Various beautiful voices, still one community
A celebration of the diversity around us
Hildegard von Bingen’s “O Virtus Sapientae”, George Frideric Handel’s “In quel bosco” & “Camminando lei pian piano” from Vendendo amor, Esteban Salas’s “Salve Regina”, Thomas Selle’s “Kyrie” from Sey mir gnädig, and more
The Handel and Haydn Society
Directed by Reginald L. Mobley and assisted by conductor Dr. Jennifer Kane
First Church in Roxbury & Union United Methodist Church
Pacing into the First Church in Roxbury, I immediately sensed the ambiance of the room; the church setting was quaint and filled with baroque touches.
As noted by Director Mobley, the purpose of the Every Voice series is to recognize and shed positive light on the diversity within the community. This year, the focus is on the LGBTQIA+ community, the Latinx community, as well as veterans and victims of wars. The music for every community presents a kaleidoscope of styles that highlights the past and the present of each group.
Going into the actual performance itself, the program was both broad and impressive in the number and the range of musical periods it showcased. Each piece had its own merits, but I will feature the ones that I personally found most notable and interesting.
In the LGBTQIA+ community’s cantata, the “No, di voi non vo’ fidarmi” duet made a truly lasting impression on me. The two women who performed this piece were both sopranos and they executed such contrasting control, legato, and dynamics in their voices that it was brought to life immediately. The harmony between them was very much in sync; it was obvious that they were singing to match the musical emotions of each other rather than just singing off the score. Additionally, the “Tu dulcis, o bone Jesu” piece was one that I found very gratifying in terms of musical technique. In the chorus, the male bass voices formed a powerful and stable foundation, particularly in the up and down passages, while the female voices were very much contained. Overall, I enjoyed the mirroring pattern of overlapping voices.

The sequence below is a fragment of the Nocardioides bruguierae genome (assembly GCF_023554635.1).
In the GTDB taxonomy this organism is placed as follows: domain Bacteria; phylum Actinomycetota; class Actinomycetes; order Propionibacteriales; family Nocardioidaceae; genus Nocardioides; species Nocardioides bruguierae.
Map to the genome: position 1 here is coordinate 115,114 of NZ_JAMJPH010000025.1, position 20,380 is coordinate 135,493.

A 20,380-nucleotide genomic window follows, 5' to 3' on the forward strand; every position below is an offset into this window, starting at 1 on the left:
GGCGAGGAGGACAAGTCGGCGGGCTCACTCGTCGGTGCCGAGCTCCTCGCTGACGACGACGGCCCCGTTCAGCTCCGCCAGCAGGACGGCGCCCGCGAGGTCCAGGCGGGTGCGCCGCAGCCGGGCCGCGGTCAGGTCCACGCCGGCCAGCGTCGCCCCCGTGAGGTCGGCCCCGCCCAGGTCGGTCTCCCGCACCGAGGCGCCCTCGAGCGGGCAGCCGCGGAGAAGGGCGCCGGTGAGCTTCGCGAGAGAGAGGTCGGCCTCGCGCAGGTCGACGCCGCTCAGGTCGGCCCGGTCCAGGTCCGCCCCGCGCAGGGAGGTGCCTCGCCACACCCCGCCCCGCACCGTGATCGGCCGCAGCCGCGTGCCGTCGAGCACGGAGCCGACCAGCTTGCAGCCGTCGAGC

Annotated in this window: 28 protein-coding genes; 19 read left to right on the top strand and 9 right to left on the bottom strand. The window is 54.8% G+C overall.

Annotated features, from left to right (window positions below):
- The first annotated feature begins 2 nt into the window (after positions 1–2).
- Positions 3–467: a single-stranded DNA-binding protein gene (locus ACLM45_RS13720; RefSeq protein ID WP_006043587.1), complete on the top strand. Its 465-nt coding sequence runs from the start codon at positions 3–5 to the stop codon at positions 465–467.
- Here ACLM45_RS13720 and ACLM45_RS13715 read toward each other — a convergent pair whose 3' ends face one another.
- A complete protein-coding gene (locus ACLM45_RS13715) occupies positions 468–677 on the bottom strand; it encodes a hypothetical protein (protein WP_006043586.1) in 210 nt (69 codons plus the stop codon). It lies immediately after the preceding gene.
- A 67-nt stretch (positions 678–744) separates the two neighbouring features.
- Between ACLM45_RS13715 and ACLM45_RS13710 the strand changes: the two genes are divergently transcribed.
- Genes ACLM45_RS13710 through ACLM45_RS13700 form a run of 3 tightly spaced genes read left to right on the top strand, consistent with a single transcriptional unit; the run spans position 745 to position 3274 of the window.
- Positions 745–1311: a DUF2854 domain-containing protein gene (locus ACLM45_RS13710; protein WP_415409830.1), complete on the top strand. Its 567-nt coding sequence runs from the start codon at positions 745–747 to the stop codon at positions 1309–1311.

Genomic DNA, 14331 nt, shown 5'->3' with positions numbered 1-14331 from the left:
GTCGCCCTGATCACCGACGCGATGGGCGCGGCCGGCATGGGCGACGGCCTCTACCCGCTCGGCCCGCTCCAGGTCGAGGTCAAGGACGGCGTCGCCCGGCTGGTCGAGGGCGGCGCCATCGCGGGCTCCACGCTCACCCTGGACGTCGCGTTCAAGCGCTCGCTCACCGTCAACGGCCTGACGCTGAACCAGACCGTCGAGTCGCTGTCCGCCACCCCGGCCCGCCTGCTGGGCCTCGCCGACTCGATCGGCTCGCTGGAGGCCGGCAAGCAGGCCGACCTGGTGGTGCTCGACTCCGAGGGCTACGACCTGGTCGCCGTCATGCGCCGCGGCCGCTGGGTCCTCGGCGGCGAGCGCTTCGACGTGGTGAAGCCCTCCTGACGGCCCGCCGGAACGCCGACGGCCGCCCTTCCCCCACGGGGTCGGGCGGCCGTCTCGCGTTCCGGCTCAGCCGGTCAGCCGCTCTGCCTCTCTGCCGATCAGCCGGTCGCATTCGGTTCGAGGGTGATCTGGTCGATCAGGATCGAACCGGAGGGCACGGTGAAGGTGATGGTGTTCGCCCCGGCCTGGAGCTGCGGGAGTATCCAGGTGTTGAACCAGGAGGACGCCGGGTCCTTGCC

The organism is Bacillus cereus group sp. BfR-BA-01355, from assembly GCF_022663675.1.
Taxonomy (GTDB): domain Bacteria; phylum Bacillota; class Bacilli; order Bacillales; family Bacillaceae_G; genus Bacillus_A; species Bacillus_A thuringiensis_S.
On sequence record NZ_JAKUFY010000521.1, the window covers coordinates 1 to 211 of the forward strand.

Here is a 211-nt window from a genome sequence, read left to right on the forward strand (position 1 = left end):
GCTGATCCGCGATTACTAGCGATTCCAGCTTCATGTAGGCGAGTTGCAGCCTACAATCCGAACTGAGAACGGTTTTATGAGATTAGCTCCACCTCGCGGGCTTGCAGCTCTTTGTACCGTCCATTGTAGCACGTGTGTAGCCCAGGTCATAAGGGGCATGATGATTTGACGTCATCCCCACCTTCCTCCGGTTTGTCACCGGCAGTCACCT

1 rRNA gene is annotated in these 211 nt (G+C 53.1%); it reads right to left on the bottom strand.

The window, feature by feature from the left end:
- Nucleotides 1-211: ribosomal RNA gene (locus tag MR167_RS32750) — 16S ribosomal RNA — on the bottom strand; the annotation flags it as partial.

Transitioning into the Latinx community’s vignette, in the “Salve Regina” chorus, it was captivating to hear how the soprano, alto, tenor, and bass voices all replied to one another. The female voices were emphasized here, though the melody was distinct and definitely not traditionally classical. The “Lamentos do Morro” guitar solo provided much entertainment value for me; I really admired that the instrumental voice was also celebrated as part of the community. This piece had several tricky finger techniques, yet Jonas Kublickas did very well in communicating them to the audience through his crisp sound. He also implemented a slightly jazzy feeling that at times reminded me of the atmosphere at a European coffee shop on a Sunday afternoon.
Finally, the Anniversary of War portion of the program provided a nice finish to the concert. I particularly cherished Doug Dodson’s “Song of Songs” solo. Not only was his vocal range beyond impressive, his tone was smooth and powerful, with emotion spewing in its rawest form. For “Sleep, Poor Youth”, I found that Bradford Gleim had a rich voice while Jessica Cooper had impressive trills; however, their voices didn’t quite meld together. Also, I must applaud the children’s choir in their performances. The musical technique they demonstrated was exceptional considering how complicated their parts seemed to be. They also did a great job harmonizing with the adult singers. The director had the audience join in which provided a neat, unifying theme to close out the concert.
Besides providing entertainment value and satisfaction, this concert did much more. Traditional classical music used to be dominated by white-dominated culture, yet through performances like these, the Handel and Haydn Society fortifies the idea of strength in diversity, inspiring the reflection of the gentrified musical past as well as the embrace of each and every individual voice of our unified modern community.